Teachers could use a lesson in economics

Students should be taught the value of money management and the dangers of not balancing the budget

Kids matter? Really? Union demands to cost the students.

Much has been said during the course of the ongoing negotiations between the teachers union and our government.

Everyone claims to have the interest of the students at heart. Smaller class sizes, more time off, more pay, more of everything — it’s only an extra $600 million to $2 billion.

Not too many years ago when I was in school, Pro-D days didn’t exist, Christmas break was a maximum of two weeks, spring break was a week, and we were in school a lot longer in general. One would think that the more classroom time, the greater the opportunity to teach and educate our children.

Perhaps if our children spent more time in school their math skills would improve and maybe we could introduce a history course that explains why they are so in debt from the moment of their birth. In our expanded math course we could explain that each of them owes somewhere between $15,000 and $35,000 in debt accumulated by the various levels of government. Maybe we could work out some sort of formula to project what they will owe upon graduation from Grade 12. If time permits, maybe we could even give them a course in money management, explain and demonstrate the dangers that await from not balancing ones budget.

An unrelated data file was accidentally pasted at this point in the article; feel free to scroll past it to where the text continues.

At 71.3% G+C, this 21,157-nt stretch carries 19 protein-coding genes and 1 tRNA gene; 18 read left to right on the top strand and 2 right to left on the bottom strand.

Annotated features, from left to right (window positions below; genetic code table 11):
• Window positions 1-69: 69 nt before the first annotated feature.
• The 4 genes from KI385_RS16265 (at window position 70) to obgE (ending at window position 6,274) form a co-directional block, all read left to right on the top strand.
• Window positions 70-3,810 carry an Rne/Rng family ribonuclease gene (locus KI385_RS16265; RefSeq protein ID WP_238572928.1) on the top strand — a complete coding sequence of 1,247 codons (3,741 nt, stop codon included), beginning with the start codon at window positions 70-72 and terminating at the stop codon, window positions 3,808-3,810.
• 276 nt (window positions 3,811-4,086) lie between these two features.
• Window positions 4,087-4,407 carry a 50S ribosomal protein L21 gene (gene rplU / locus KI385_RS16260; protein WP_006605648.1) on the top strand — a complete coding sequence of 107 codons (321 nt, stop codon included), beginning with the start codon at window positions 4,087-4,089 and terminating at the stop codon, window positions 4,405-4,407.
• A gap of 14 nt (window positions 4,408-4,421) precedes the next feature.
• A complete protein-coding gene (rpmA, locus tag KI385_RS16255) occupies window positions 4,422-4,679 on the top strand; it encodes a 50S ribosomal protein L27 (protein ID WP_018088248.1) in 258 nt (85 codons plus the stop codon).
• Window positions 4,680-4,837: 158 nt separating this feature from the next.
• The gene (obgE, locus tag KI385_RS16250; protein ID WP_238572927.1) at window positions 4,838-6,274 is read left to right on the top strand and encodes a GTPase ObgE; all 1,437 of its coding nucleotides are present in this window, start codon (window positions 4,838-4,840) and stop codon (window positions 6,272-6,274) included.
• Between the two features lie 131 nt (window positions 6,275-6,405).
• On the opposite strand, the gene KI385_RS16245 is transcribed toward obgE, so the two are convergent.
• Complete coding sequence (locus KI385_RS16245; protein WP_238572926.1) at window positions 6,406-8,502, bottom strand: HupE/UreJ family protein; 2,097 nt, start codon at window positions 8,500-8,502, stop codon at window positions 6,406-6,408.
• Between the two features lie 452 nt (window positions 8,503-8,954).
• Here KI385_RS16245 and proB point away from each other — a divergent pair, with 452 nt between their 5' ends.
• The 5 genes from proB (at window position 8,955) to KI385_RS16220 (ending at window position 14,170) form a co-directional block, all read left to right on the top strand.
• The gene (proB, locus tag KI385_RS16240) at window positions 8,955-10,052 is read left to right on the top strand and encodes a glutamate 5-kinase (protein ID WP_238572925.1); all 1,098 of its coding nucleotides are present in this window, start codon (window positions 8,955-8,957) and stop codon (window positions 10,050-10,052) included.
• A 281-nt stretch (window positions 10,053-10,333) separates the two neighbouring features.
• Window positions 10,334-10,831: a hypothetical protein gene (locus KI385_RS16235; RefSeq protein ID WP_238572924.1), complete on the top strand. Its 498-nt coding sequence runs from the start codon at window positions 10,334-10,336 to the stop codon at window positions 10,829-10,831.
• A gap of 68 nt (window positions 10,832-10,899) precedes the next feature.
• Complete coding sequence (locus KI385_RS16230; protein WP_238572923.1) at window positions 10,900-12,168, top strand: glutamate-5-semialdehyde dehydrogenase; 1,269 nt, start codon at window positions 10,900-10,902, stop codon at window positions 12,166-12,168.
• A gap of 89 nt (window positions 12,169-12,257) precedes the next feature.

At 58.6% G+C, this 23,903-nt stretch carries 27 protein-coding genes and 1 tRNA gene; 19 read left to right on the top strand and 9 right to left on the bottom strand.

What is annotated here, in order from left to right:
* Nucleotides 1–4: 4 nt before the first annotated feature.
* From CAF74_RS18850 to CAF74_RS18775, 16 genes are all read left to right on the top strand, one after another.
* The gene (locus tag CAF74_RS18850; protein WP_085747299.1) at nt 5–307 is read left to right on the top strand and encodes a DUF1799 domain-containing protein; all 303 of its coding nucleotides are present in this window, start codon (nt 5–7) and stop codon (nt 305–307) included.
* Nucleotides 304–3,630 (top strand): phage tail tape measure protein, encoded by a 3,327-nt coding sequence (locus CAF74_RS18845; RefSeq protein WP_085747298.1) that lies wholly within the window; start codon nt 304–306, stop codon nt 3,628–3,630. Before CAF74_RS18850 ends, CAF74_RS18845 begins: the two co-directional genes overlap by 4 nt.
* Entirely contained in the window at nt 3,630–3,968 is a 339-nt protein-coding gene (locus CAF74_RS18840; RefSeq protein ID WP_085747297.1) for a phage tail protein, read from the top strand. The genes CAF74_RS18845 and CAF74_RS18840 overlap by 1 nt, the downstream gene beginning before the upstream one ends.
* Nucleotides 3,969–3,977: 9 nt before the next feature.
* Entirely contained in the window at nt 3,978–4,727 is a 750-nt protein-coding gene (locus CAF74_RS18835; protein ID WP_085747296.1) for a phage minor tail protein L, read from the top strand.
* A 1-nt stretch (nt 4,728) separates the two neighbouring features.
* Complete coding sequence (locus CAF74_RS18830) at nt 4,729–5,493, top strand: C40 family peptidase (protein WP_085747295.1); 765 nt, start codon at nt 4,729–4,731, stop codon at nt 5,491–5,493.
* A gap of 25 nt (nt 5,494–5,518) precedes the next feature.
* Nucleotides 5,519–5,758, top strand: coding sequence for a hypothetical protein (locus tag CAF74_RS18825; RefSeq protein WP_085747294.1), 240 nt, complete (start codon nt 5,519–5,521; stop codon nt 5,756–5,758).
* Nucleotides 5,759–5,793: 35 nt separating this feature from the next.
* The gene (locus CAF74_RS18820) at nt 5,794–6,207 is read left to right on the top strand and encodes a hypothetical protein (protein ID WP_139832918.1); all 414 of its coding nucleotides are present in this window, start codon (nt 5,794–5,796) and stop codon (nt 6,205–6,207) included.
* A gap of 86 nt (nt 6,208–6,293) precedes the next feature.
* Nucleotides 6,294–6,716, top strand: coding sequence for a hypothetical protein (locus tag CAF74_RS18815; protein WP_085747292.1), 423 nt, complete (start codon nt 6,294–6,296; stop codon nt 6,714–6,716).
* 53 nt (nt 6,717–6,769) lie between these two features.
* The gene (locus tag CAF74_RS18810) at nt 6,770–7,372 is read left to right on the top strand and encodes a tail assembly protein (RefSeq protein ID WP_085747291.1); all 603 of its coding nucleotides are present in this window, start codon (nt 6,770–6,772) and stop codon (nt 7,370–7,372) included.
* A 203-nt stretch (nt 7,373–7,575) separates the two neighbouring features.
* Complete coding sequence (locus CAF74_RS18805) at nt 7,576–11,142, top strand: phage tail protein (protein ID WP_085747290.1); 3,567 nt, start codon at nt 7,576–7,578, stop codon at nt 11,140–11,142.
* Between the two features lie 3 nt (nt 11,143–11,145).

Oh, and if we only had a little more classroom time how about an expanded course on history. We could start with a study of Greece and look at what has occurred to now leave this beleaguered, broke country on the cusp of financial ruin. We’re talking no money for food, crazy inflation, drastic salary cuts, reduced or eliminated pensions (never mind fully indexed), yes even to teachers. We are a potential Greece, just at another point in the time line.

We could even explain to the students this generational shift in debt that has occurred without them even getting a vote or say in it. We could tell them that way back when we decided to start living beyond our means in this great country of ours, we built infrastructure, rewarded ourselves with big pay increases, took more time off work, allowed our productivity to slow, and created these awesome pensions for ourselves and more. We couldn’t afford it so we borrowed the money, and we continue to borrow more. For retirement we expect Freedom 55, hope for 65. You, our students, should hope for Freedom 65 and expect 75.

We must make sure that we thank our students for allowing us to mortgage their futures so that we may be more comfortable during our working and retirement years.

Come to think of it, maybe our teachers could be truly visionary and forward thinking and do something good for the financial future of their students, our children.

Our governments are broke, our governments are us, we can’t afford to spend beyond our means and put our kids further in debt.

E. Ihadanuff

 

Penticton